Eric has been living in New York City since the 1980’s and teaching at NYSID since 2000, and during that time has worked for a number of firms including Gensler; Fox and Fowle; Alfredo de Vido, and Sidney Phillip Gilbert before founding his own approximately 20 years ago.
While Eric focused on smaller scale work as an individual practitioner, he’s been involved with community service by having served as co-chair on Manhattan Board 5. He also served as a board member on Landmarks Committee, Land Use and Zoning Committee for several terms, as well as having served on the board of the Manhattan Chamber of Commerce.
How do you bring your professional life into the classroom?
I bring my professional life into the classroom by encouraging my students to use their imagination while they develop their skills. I also try to inculcate real world concerns for universal and sustainable design. I try to avoid being verbose, although I still have to work on that and I try to be on time to class and not miss any classes.
Which trends and movements in interior design have influenced your curriculum? How do you keep current with new trends?
Lately, there has been an interest in incorporating Evidence Based Design into the research component of our design studios, so we are looking at that more seriously. We have also been looking at attributing credit to visual sources as well as research sources in students’ presentations, which I think is a good thing (everyone appreciates credit). I try to keep current with new trends by reading books and trade journals. I believe in frequenting bookstores – I suggest Rizzoli, Strand, 192 Books, and Kinokuniya – participating in programs and lectures, and generally keeping my eyes and mind open.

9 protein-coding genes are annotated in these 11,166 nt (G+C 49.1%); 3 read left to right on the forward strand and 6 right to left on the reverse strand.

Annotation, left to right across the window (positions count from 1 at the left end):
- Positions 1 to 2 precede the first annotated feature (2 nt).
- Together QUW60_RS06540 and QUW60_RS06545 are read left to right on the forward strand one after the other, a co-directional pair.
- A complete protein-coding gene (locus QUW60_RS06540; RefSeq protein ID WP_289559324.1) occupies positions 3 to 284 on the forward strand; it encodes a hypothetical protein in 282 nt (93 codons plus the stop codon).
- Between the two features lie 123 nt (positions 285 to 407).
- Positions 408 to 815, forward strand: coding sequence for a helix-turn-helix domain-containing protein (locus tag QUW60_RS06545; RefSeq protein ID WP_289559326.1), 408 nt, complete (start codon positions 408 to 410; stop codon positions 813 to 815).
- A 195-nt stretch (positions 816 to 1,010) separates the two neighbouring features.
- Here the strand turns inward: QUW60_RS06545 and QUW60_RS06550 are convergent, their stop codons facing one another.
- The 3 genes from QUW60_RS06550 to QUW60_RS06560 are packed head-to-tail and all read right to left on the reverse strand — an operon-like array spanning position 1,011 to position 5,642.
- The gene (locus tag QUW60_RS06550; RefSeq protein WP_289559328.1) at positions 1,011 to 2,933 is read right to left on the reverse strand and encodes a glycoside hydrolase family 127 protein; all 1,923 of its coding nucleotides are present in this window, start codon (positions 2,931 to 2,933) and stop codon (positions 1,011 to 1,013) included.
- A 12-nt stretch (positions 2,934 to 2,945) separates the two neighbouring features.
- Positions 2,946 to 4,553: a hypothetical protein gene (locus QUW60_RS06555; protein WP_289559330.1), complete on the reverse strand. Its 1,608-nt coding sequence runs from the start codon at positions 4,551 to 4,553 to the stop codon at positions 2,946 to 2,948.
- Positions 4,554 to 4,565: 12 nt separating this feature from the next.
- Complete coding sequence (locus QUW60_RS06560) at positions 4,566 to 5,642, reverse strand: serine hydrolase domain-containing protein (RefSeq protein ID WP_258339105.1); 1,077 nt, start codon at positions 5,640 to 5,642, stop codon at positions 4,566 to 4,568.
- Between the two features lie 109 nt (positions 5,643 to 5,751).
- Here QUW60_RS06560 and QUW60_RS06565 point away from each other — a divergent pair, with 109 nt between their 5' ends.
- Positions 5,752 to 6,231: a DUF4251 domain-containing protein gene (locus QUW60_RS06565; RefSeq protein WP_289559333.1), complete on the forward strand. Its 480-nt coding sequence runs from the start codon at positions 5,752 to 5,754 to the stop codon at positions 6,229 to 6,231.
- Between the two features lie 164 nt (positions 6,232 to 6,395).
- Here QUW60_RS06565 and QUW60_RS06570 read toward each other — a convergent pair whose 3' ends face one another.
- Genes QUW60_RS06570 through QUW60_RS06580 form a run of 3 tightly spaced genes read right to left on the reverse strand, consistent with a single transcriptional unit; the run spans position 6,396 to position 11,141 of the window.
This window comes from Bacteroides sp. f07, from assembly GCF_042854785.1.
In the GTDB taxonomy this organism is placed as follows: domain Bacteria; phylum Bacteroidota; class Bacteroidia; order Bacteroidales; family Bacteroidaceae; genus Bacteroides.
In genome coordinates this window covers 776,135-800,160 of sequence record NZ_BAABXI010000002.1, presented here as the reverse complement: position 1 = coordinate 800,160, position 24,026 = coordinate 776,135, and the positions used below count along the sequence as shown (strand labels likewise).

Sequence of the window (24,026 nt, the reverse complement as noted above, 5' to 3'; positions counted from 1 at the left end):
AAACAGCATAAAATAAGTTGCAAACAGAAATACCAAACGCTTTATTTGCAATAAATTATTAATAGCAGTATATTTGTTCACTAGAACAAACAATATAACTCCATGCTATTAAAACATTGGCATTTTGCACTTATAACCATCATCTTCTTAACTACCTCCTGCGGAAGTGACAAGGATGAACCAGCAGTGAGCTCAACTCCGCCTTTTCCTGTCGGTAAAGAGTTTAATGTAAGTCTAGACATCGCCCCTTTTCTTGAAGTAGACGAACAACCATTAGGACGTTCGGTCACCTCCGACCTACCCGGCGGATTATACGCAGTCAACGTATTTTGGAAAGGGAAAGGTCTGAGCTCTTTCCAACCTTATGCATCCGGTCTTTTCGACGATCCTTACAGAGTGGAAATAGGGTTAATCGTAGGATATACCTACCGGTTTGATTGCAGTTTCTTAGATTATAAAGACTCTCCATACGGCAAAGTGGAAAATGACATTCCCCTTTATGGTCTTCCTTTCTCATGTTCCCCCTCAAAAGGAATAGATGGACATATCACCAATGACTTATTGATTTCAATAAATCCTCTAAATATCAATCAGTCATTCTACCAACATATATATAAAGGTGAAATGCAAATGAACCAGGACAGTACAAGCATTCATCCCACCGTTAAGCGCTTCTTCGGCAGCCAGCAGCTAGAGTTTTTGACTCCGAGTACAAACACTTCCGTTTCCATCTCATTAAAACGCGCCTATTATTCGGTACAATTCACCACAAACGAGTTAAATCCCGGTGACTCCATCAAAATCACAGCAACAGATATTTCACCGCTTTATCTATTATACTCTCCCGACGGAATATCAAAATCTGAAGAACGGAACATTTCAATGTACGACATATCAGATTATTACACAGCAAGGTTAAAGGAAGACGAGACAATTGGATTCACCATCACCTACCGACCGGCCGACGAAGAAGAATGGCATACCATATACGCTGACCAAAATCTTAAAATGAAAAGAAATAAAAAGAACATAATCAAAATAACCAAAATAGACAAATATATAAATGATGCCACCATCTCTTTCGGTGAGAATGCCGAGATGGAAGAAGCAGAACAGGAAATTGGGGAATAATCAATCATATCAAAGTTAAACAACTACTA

How would you describe the benefits of the undergraduate and MFA-1 program to someone who is considering NYSID for their education?
NYSID has a dedicated roster of teachers and administrators who are really working in the interest of the students’ development and experience. We have some excellent resources and relationships in the design community working for the students’ benefit – the alliance with Material Connexion is just one example – in both the graduate and undergraduate programs. I think that’s one reason we rate so well with the DesignIntelligence surveys.
In what ways, do you get your students/clients motivated and excited for the upcoming project? And why is that important?
Students/clients are generally already motivated and excited, or they wouldn’t be where they are – I just try not to douse their motivation and excitement, while at the same time tempering them with real-world concerns. I try to share their vision and build on it, and that’s important to keep the project on track.
What was the last thing that inspired you?
I was inspired by the high school students in Parkland who took such strong civic action in the wake of that terrible, ongoing, tragedy. Not exactly design focused, but design is also political – it works in the interest of society.